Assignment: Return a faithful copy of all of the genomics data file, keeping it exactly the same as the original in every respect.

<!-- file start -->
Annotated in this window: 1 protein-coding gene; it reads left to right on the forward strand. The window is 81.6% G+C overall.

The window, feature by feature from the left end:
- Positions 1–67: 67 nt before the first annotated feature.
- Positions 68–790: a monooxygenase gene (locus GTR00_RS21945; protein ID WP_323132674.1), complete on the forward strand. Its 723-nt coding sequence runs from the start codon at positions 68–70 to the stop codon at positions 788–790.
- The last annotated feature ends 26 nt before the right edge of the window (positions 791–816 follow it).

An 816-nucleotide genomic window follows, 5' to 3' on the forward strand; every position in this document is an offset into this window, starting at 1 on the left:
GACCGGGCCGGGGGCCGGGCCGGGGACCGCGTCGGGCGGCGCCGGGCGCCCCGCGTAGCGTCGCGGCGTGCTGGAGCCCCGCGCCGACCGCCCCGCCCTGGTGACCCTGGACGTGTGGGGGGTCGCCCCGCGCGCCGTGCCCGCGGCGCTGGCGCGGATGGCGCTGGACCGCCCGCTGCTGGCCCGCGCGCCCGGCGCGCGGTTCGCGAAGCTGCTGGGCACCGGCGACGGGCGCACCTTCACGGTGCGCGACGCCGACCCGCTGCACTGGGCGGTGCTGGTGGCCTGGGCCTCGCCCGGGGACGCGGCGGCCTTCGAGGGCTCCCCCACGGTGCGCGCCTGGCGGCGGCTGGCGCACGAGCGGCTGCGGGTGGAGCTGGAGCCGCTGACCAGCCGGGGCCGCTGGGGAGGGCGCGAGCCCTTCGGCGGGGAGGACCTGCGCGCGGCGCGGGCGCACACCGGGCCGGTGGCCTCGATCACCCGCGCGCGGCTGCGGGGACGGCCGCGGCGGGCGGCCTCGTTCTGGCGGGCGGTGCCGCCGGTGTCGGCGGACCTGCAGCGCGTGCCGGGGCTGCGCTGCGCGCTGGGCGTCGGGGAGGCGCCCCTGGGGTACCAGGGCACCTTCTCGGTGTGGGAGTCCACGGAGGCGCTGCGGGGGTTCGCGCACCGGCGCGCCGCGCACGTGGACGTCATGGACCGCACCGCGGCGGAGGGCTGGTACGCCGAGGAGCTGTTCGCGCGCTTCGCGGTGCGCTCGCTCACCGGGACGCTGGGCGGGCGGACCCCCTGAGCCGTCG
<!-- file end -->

Annotated in this window: 1 protein-coding gene; it reads left to right on the forward strand. The window is 81.6% G+C overall.

The window, feature by feature from the left end:
- Positions 1–67: 67 nt before the first annotated feature.
- Positions 68–790: a monooxygenase gene (locus GTR00_RS21945; protein ID WP_323132674.1), complete on the forward strand. Its 723-nt coding sequence runs from the start codon at positions 68–70 to the stop codon at positions 788–790.
- The last annotated feature ends 26 nt before the right edge of the window (positions 791–816 follow it).

An 816-nucleotide genomic window follows, 5' to 3' on the forward strand; every position in this document is an offset into this window, starting at 1 on the left:
GACCGGGCCGGGGGCCGGGCCGGGGACCGCGTCGGGCGGCGCCGGGCGCCCCGCGTAGCGTCGCGGCGTGCTGGAGCCCCGCGCCGACCGCCCCGCCCTGGTGACCCTGGACGTGTGGGGGGTCGCCCCGCGCGCCGTGCCCGCGGCGCTGGCGCGGATGGCGCTGGACCGCCCGCTGCTGGCCCGCGCGCCCGGCGCGCGGTTCGCGAAGCTGCTGGGCACCGGCGACGGGCGCACCTTCACGGTGCGCGACGCCGACCCGCTGCACTGGGCGGTGCTGGTGGCCTGGGCCTCGCCCGGGGACGCGGCGGCCTTCGAGGGCTCCCCCACGGTGCGCGCCTGGCGGCGGCTGGCGCACGAGCGGCTGCGGGTGGAGCTGGAGCCGCTGACCAGCCGGGGCCGCTGGGGAGGGCGCGAGCCCTTCGGCGGGGAGGACCTGCGCGCGGCGCGGGCGCACACCGGGCCGGTGGCCTCGATCACCCGCGCGCGGCTGCGGGGACGGCCGCGGCGGGCGGCCTCGTTCTGGCGGGCGGTGCCGCCGGTGTCGGCGGACCTGCAGCGCGTGCCGGGGCTGCGCTGCGCGCTGGGCGTCGGGGAGGCGCCCCTGGGGTACCAGGGCACCTTCTCGGTGTGGGAGTCCACGGAGGCGCTGCGGGGGTTCGCGCACCGGCGCGCCGCGCACGTGGACGTCATGGACCGCACCGCGGCGGAGGGCTGGTACGCCGAGGAGCTGTTCGCGCGCTTCGCGGTGCGCTCGCTCACCGGGACGCTGGGCGGGCGGACCCCCTGAGCCGTCG